Go through any symphony season and you’ll see music by these names…much-loved, timeless music audiences expect symphony orchestras to program regularly.
But look when these composers were born….
Now, would you expect first-run cinemas to regularly schedule great movie equivalents to the works of these composers: movies like Wizard of Oz (1939), Casablanca (1942) or any movie of the past with certifiably classic stature? Nope, and it’s an interesting question why an orchestra relies on so much its past for its current audiences.
I remember seeing Citizen Kane at Aspen’s Wheeler Opera House theatre in 35mm on a screen that replicated the size of the one used at the original release. It was overwhelming. I remember seeing Gone with the Wind at our Met when it came out in a painstakingly restored version on the big screen. It was unforgettable. So why do we not get an ongoing flow of classic films in first-run movie theatres when musical classics of the past are core fuel for symphony orchestras? Let me speculate and please let me know what you think:
I believe it has to do with the abstractness of music itself. Music is, well, music – the rhythms, sounds, sensations of Nature untranslatable into any other form. Music is our wiring, our hearts beating before we are born, our bottom-line essence. Beethoven, Mozart, Tchaikovsky and Rachmaninoff had it, just as we have it. And therein the reason why we can feel the same sensations as they did because they are the same and transcend time.
In a movie you see the characters, hear their voices and get their arguments and resolutions with much less internalizing. The score underpins the drama, the lighting, sets and locations leave little to the imagination. And because you get it the first time you experience the film, usually by design, the negotiating with your feelings is done for you to a far greater extent than listening to music where you have to turn inward in sometimes challenging concentration.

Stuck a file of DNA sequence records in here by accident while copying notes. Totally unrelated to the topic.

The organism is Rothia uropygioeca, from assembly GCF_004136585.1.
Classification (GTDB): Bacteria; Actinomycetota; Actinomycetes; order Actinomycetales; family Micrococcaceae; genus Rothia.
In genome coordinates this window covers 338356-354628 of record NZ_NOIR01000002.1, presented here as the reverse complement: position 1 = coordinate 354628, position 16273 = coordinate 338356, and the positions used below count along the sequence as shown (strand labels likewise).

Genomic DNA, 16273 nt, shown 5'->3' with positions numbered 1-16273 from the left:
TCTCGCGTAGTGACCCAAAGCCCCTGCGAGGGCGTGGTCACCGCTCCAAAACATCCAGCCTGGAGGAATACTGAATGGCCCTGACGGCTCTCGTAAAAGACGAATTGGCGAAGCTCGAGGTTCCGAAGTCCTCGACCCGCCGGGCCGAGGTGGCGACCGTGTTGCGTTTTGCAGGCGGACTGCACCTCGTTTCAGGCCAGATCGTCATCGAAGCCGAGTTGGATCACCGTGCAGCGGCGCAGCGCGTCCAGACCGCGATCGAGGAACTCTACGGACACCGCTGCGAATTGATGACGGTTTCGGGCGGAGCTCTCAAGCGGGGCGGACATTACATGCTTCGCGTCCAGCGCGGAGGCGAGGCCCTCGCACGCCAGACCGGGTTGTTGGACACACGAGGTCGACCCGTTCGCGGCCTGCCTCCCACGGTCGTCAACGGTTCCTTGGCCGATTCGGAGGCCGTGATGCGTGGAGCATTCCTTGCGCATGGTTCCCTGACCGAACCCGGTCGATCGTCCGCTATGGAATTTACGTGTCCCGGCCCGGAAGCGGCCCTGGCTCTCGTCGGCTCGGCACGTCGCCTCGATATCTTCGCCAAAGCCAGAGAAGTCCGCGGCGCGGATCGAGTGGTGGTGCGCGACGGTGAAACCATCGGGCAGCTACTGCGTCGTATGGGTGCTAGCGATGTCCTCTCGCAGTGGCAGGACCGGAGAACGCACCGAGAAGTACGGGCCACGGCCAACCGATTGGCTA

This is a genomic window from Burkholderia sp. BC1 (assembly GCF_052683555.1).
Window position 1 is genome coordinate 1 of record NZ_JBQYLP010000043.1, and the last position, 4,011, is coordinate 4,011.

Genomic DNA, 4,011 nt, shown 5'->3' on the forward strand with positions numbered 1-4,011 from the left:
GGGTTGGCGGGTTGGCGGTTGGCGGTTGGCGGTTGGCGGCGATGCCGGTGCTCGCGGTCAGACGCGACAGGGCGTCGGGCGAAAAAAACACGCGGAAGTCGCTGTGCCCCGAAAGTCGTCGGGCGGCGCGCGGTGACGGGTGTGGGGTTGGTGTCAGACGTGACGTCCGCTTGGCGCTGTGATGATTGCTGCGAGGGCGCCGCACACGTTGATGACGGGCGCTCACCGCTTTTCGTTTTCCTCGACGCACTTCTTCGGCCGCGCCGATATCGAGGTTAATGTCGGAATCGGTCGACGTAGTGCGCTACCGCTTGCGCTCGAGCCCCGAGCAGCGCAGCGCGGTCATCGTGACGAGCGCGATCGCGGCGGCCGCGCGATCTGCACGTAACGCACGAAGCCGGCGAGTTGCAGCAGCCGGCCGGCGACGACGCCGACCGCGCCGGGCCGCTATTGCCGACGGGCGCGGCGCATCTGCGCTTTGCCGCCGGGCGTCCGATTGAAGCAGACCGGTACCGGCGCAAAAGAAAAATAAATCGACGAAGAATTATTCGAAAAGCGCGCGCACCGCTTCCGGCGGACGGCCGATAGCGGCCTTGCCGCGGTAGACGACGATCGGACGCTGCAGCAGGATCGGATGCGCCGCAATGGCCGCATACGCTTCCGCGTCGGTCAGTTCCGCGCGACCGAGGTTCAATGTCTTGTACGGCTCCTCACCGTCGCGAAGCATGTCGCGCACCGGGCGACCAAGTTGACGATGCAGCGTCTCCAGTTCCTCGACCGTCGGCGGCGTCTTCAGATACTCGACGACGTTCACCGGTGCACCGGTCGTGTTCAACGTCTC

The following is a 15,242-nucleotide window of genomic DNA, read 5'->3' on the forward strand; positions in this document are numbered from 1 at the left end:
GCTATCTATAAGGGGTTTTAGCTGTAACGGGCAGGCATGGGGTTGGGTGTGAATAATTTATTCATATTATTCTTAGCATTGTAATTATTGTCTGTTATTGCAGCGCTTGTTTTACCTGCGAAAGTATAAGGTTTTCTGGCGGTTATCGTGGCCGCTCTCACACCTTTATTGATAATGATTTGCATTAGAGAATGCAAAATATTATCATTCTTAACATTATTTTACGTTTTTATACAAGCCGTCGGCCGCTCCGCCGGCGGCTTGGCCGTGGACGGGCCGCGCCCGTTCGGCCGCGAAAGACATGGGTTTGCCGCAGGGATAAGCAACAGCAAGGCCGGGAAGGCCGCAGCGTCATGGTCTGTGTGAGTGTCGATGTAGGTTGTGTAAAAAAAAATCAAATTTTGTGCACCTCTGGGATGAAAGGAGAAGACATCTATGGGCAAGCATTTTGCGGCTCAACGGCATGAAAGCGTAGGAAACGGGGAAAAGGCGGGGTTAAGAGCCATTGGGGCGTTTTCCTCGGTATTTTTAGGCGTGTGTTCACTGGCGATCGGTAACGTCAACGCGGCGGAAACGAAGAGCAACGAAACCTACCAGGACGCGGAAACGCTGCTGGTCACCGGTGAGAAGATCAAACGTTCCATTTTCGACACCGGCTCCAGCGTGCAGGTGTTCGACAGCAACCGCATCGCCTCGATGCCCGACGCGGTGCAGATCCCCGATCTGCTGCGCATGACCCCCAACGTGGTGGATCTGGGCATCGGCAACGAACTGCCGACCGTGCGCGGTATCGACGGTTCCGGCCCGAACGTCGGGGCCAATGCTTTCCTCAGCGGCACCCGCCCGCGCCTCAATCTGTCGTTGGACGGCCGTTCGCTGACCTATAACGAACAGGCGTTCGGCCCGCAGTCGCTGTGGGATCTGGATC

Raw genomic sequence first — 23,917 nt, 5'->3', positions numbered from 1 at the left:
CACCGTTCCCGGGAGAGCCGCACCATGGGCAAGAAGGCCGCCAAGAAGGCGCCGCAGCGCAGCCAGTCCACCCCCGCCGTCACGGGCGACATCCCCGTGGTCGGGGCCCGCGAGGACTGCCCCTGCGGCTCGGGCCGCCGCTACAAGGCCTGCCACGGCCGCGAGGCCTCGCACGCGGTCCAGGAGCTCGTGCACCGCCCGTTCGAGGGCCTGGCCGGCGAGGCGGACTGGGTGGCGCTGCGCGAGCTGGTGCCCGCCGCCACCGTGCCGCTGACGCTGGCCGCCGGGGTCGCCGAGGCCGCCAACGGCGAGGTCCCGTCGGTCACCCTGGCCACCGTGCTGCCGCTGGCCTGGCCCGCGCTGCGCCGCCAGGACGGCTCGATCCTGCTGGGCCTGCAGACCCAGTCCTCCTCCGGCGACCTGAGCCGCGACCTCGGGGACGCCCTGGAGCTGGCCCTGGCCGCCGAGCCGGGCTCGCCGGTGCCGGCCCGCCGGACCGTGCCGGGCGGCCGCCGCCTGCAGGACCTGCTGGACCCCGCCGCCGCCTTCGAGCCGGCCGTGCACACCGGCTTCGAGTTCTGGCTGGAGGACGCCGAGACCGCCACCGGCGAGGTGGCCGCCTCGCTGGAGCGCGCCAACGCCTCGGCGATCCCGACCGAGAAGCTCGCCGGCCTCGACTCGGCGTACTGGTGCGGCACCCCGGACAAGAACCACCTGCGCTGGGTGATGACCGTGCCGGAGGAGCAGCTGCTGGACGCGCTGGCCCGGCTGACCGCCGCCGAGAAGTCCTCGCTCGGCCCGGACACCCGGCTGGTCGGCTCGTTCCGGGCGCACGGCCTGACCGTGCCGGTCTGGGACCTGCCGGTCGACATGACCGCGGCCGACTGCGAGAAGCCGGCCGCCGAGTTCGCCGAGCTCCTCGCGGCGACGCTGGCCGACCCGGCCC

For that reason, great movie classics are more attuned to the eras in which they were made, and despite the inarguable artistic merit of these movies, the déjà vu factor for cinema presenters keeps film classics of the past out of first-run theatres.
In his autobiography A Life in Music, Daniel Barenboim writes of a two-faceted approach to enjoying classical music: one being a regard for some personal and historical perspective around the composer; the other being the timeless musical connection to our senses. In other words, when we acquaint with the composer and the circumstances around the work, the sensation of the music elevates.
Think of Mozart, the angst of the final years in his life, his return to the dark key of G minor in his 40th Symphony as you take in this:
Mozart’s Symphony No. 40, which we will have next season.
Now try this one from Sergei Prokofiev, a composer who wanted to trash 19th-century Russian romanticism with the steely brilliance of his own playing:
Prokofiev’s Second Piano Concerto which we’ll have this April 6 & 7 with Luca Buratto as our soloist. A bit more challenging since the tune isn’t the priority, but vivid music in its own way. Add a little prep as to who Prokofiev was and the music self-defines even more.
Now let’s remove the visuals. Close your eyes and take in Luca’s performance of the grinding finale from Prokofiev’s Seventh Piano Sonata. What do you feel when you hear this?
Here’s a taste of Rachmaninoff’s Second Symphony, his most popular orchestral work and the second half of our April 6 & 7 concerts:
Rachmaninoff was also an incredible pianist but unlike Prokofiev, placed his musical language in the Romantic 19th century, which you can hear.
I always view music as coming from composers whose hands are on each hand of the clock, controlling time, space, argument, resolution, narrative and so much more. Great composers challenge us in so many ways: sometimes easy, sometimes hard, but more often than not their music elevates our world with sharper colours, feelings and sensitivities as we bond with theirs.